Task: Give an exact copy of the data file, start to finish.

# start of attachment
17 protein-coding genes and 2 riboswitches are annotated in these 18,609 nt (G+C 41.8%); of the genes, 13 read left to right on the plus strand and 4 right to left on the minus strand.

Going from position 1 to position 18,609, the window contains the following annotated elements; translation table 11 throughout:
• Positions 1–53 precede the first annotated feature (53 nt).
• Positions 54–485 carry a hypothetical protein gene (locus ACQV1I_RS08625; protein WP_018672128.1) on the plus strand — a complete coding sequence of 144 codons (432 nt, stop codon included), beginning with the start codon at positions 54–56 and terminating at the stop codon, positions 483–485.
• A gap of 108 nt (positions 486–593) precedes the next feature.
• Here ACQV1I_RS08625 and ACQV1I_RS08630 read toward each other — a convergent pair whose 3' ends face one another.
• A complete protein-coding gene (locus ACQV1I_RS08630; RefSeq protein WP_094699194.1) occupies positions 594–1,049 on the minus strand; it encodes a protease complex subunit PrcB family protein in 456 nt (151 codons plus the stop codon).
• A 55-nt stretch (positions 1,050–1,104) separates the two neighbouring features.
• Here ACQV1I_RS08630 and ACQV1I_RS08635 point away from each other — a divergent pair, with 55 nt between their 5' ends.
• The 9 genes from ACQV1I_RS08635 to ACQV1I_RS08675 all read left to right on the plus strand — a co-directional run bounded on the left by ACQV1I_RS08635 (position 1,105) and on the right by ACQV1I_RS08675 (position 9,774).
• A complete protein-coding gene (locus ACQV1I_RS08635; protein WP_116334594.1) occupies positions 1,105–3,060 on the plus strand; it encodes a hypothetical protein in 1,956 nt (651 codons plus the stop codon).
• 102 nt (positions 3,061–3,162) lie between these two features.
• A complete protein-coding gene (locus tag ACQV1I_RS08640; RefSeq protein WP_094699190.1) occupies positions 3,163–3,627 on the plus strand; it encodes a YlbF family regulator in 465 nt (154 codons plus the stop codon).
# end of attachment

17 protein-coding genes and 2 riboswitches are annotated in these 18,609 nt (G+C 41.8%); of the genes, 13 read left to right on the plus strand and 4 right to left on the minus strand.

Going from position 1 to position 18,609, the window contains the following annotated elements; translation table 11 throughout:
• Positions 1–53 precede the first annotated feature (53 nt).
• Positions 54–485 carry a hypothetical protein gene (locus ACQV1I_RS08625; protein WP_018672128.1) on the plus strand — a complete coding sequence of 144 codons (432 nt, stop codon included), beginning with the start codon at positions 54–56 and terminating at the stop codon, positions 483–485.
• A gap of 108 nt (positions 486–593) precedes the next feature.
• Here ACQV1I_RS08625 and ACQV1I_RS08630 read toward each other — a convergent pair whose 3' ends face one another.
• A complete protein-coding gene (locus ACQV1I_RS08630; RefSeq protein WP_094699194.1) occupies positions 594–1,049 on the minus strand; it encodes a protease complex subunit PrcB family protein in 456 nt (151 codons plus the stop codon).
• A 55-nt stretch (positions 1,050–1,104) separates the two neighbouring features.
• Here ACQV1I_RS08630 and ACQV1I_RS08635 point away from each other — a divergent pair, with 55 nt between their 5' ends.
• The 9 genes from ACQV1I_RS08635 to ACQV1I_RS08675 all read left to right on the plus strand — a co-directional run bounded on the left by ACQV1I_RS08635 (position 1,105) and on the right by ACQV1I_RS08675 (position 9,774).
• A complete protein-coding gene (locus ACQV1I_RS08635; protein WP_116334594.1) occupies positions 1,105–3,060 on the plus strand; it encodes a hypothetical protein in 1,956 nt (651 codons plus the stop codon).
• 102 nt (positions 3,061–3,162) lie between these two features.
• A complete protein-coding gene (locus tag ACQV1I_RS08640; RefSeq protein WP_094699190.1) occupies positions 3,163–3,627 on the plus strand; it encodes a YlbF family regulator in 465 nt (154 codons plus the stop codon).